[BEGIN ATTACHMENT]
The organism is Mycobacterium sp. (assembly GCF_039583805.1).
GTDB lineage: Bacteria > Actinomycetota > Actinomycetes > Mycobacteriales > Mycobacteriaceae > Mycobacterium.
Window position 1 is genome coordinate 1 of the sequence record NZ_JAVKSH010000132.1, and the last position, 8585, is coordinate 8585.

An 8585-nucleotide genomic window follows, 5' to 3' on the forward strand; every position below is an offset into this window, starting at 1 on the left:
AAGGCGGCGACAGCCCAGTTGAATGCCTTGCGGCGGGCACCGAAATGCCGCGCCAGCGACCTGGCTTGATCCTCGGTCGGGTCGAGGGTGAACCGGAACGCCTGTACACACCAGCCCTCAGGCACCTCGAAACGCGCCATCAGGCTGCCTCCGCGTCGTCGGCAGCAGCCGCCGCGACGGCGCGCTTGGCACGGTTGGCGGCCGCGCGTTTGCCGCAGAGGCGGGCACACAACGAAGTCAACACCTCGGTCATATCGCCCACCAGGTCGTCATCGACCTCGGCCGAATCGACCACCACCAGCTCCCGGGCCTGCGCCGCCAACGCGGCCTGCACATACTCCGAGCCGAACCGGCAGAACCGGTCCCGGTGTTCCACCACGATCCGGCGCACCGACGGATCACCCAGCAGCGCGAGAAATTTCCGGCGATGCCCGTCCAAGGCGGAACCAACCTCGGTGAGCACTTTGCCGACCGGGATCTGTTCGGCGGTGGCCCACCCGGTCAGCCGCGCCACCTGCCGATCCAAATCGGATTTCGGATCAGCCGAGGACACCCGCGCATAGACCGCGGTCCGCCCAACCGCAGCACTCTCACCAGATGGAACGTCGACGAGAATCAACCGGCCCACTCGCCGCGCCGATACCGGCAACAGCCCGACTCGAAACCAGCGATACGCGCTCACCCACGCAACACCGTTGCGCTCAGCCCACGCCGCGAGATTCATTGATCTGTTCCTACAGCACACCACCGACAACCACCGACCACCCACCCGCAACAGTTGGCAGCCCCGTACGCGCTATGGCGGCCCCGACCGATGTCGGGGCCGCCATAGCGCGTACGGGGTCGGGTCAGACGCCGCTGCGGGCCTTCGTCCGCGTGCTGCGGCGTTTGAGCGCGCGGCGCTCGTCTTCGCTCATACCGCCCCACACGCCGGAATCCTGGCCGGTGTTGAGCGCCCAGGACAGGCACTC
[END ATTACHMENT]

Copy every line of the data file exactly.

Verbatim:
The organism is Mycobacterium sp. (assembly GCF_039583805.1).
GTDB lineage: Bacteria > Actinomycetota > Actinomycetes > Mycobacteriales > Mycobacteriaceae > Mycobacterium.
Window position 1 is genome coordinate 1 of the sequence record NZ_JAVKSH010000132.1, and the last position, 8585, is coordinate 8585.

An 8585-nucleotide genomic window follows, 5' to 3' on the forward strand; every position below is an offset into this window, starting at 1 on the left:
AAGGCGGCGACAGCCCAGTTGAATGCCTTGCGGCGGGCACCGAAATGCCGCGCCAGCGACCTGGCTTGATCCTCGGTCGGGTCGAGGGTGAACCGGAACGCCTGTACACACCAGCCCTCAGGCACCTCGAAACGCGCCATCAGGCTGCCTCCGCGTCGTCGGCAGCAGCCGCCGCGACGGCGCGCTTGGCACGGTTGGCGGCCGCGCGTTTGCCGCAGAGGCGGGCACACAACGAAGTCAACACCTCGGTCATATCGCCCACCAGGTCGTCATCGACCTCGGCCGAATCGACCACCACCAGCTCCCGGGCCTGCGCCGCCAACGCGGCCTGCACATACTCCGAGCCGAACCGGCAGAACCGGTCCCGGTGTTCCACCACGATCCGGCGCACCGACGGATCACCCAGCAGCGCGAGAAATTTCCGGCGATGCCCGTCCAAGGCGGAACCAACCTCGGTGAGCACTTTGCCGACCGGGATCTGTTCGGCGGTGGCCCACCCGGTCAGCCGCGCCACCTGCCGATCCAAATCGGATTTCGGATCAGCCGAGGACACCCGCGCATAGACCGCGGTCCGCCCAACCGCAGCACTCTCACCAGATGGAACGTCGACGAGAATCAACCGGCCCACTCGCCGCGCCGATACCGGCAACAGCCCGACTCGAAACCAGCGATACGCGCTCACCCACGCAACACCGTTGCGCTCAGCCCACGCCGCGAGATTCATTGATCTGTTCCTACAGCACACCACCGACAACCACCGACCACCCACCCGCAACAGTTGGCAGCCCCGTACGCGCTATGGCGGCCCCGACCGATGTCGGGGCCGCCATAGCGCGTACGGGGTCGGGTCAGACGCCGCTGCGGGCCTTCGTCCGCGTGCTGCGGCGTTTGAGCGCGCGGCGCTCGTCTTCGCTCATACCGCCCCACACGCCGGAATCCTGGCCGGTGTTGAGCGCCCAGGACAGGCACTC